- Cup the respirator in your hand around your face. The headbands should hang below your hand. Hold the respirator under your chin with the nosepiece up.
- Position the bottom strap over your head and around the neck below the ears.
- Position the top strap over your head and let it rest at the top back part of your head. A single strap should go over your head and rest at the top back part of your head.
- Place fingertips with both hands over the metal nose clip. Slide and push down metal clip forming a seal around the nose.
- Check the seal by placing both hands over the respirator, take a quick breath in, and exhale. Make sure there is not any leakage. If air leakage, then re-adjust straps and nosepiece. If you cannot get a proper seal, then ask for help or try a different size or model if available.
- Do not touch the front of the respirator.
- Remove by pulling the bottom strap over the head, followed by the top strap.
- Make sure you do not touch the respirator.
- Discard and Wash Your Hands with soap and water or use hand sanitizer until soap and water is available.
Surgical and Cloth Masks
- Surgical and cloth masks help protect against large-particle droplets, splashes, and sprays, but offer limited to no protection against small airborne particles.
- The CDC recommends wearing a face-covering in public settings where other social distancing measures may be difficult to maintain.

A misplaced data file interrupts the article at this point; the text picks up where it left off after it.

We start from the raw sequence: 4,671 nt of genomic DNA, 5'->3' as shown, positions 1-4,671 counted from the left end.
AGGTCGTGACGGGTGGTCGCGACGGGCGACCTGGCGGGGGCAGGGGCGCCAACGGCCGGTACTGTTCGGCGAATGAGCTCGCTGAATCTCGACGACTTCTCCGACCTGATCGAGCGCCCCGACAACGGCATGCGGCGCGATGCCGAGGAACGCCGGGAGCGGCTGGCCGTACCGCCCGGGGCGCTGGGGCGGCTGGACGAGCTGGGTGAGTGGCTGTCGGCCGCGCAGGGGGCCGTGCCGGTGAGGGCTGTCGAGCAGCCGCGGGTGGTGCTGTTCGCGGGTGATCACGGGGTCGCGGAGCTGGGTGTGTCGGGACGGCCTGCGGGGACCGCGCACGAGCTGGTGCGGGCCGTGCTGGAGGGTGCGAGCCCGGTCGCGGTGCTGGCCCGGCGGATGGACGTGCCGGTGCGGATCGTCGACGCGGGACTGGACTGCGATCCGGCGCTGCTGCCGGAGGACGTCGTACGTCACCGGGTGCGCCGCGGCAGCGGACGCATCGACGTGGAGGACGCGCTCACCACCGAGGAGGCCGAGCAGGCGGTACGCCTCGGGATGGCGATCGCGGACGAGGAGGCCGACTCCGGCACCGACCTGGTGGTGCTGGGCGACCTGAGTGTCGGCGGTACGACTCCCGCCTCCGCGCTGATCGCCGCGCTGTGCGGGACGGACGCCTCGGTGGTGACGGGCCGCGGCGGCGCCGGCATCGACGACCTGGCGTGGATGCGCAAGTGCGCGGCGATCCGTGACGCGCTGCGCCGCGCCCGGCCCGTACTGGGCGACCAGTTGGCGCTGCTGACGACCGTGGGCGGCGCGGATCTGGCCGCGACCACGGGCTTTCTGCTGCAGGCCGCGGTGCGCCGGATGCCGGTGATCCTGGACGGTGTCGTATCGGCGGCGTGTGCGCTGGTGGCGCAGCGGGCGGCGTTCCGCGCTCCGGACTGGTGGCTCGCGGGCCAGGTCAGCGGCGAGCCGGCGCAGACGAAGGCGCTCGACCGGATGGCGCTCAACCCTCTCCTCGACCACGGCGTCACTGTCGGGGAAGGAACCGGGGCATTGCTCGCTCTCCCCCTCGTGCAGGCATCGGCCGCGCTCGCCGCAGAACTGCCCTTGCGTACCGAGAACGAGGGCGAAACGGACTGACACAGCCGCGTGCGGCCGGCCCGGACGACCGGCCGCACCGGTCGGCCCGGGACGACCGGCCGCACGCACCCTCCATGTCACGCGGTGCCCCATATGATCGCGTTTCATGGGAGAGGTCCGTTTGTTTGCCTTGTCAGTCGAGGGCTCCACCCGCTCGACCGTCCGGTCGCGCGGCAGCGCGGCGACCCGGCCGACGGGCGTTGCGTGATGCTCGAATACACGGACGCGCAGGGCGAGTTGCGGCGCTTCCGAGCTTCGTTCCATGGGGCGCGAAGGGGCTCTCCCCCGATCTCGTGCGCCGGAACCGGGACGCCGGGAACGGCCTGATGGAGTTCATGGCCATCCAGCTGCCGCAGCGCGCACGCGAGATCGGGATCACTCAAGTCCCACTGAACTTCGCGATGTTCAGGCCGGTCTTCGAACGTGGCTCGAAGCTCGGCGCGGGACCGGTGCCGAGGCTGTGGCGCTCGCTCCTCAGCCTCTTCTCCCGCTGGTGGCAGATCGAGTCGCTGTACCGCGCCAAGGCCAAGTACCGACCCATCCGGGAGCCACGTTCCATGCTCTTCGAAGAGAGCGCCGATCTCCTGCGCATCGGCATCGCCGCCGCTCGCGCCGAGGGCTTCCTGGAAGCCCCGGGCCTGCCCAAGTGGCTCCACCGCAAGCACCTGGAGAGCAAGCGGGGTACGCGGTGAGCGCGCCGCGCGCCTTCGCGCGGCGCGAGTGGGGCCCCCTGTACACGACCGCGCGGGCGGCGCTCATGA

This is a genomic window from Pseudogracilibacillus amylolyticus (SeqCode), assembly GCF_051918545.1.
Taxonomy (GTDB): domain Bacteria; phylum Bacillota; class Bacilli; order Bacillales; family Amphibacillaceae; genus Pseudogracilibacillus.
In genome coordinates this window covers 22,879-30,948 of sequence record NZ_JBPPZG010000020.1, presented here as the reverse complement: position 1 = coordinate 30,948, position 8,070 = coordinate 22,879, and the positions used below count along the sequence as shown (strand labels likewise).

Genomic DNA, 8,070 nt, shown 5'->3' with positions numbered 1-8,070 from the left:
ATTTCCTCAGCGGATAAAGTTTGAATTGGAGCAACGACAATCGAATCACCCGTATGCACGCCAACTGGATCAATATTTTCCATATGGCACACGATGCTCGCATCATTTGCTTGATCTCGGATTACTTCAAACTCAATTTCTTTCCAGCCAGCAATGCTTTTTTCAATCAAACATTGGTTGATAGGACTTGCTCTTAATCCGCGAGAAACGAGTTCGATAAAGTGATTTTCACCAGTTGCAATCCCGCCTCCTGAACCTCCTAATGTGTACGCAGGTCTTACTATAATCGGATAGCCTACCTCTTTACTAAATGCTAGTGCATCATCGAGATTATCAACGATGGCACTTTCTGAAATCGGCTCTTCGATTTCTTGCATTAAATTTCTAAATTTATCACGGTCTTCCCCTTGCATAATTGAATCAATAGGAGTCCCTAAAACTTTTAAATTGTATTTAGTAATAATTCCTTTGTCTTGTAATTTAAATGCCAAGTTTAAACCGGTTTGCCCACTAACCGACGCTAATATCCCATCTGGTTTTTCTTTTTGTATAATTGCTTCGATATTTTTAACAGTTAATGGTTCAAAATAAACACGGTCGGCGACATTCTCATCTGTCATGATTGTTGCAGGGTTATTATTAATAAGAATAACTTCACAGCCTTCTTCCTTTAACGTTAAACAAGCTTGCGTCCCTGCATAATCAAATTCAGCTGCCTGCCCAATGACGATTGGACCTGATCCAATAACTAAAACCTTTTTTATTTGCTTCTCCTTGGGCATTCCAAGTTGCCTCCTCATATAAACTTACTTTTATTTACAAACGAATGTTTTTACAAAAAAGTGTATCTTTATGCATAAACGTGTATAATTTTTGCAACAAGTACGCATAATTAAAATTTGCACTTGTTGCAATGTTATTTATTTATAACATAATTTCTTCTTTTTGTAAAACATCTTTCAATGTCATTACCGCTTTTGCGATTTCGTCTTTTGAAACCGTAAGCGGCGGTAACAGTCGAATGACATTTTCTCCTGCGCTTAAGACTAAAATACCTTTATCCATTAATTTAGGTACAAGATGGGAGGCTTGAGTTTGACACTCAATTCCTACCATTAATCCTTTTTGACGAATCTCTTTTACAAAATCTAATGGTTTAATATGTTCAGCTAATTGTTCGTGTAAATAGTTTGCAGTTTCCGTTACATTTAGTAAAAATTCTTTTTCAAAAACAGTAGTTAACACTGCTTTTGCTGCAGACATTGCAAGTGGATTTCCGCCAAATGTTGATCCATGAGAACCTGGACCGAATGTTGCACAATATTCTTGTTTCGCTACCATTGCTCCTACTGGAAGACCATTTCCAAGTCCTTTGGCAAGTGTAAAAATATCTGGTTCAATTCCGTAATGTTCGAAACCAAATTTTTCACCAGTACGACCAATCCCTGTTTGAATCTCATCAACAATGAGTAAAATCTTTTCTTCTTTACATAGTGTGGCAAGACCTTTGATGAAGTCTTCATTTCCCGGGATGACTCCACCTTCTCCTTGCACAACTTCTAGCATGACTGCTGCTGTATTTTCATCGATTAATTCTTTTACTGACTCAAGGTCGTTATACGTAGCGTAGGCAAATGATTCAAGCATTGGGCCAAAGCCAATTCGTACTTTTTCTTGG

- A surgical mask is a loose-fitting, disposable mask that creates a physical barrier for your mouth and nose from a possible contaminated environment.
- A cloth mask can be made and worn by employees.
- The CDC has information on quick and easy steps to make sew and no-sew cloth masks.
- Here are some tips on wearing surgical or cloth masks/face coverings:
- Make sure they fit snugly but comfortable against the face.
- Secure with ties or ear loops.
- Make sure you can breathe without restriction.
- Surgical masks are generally disposable after use, but shortages may cause them to be reused multiple times. Cloth masks can be and should be laundered.
- Here are some tips to putting on and taking off a surgical and cloth mask:
- Wash your hands thoroughly before putting on and taking off the mask.
- Inspect the mask for damage or contamination and if found, Do Not Use. Replace with a new one or launder.
- Putting on:
- Grasp the ties or ear loops of the mask with your hands and place loops over ears or secure the ties in the middle of the head and neck.
- Fit the flexible band to the nose bridge and push down to create less of an opening between the mask and skin. (You will not be able to create an airtight seal.)
- Make sure the bottom part of the mask fits under the face and chin for a snug fit.
- Do not touch the front of the mask when removing.
- Remove by untying the straps or grasping the ear loops. Make sure you do not touch the front of the mask.
- Discard (if disposable) or launder for a cloth mask.
- Make sure to Wash Your Hands or use a hand sanitizer (if hand washing is not available) after removal.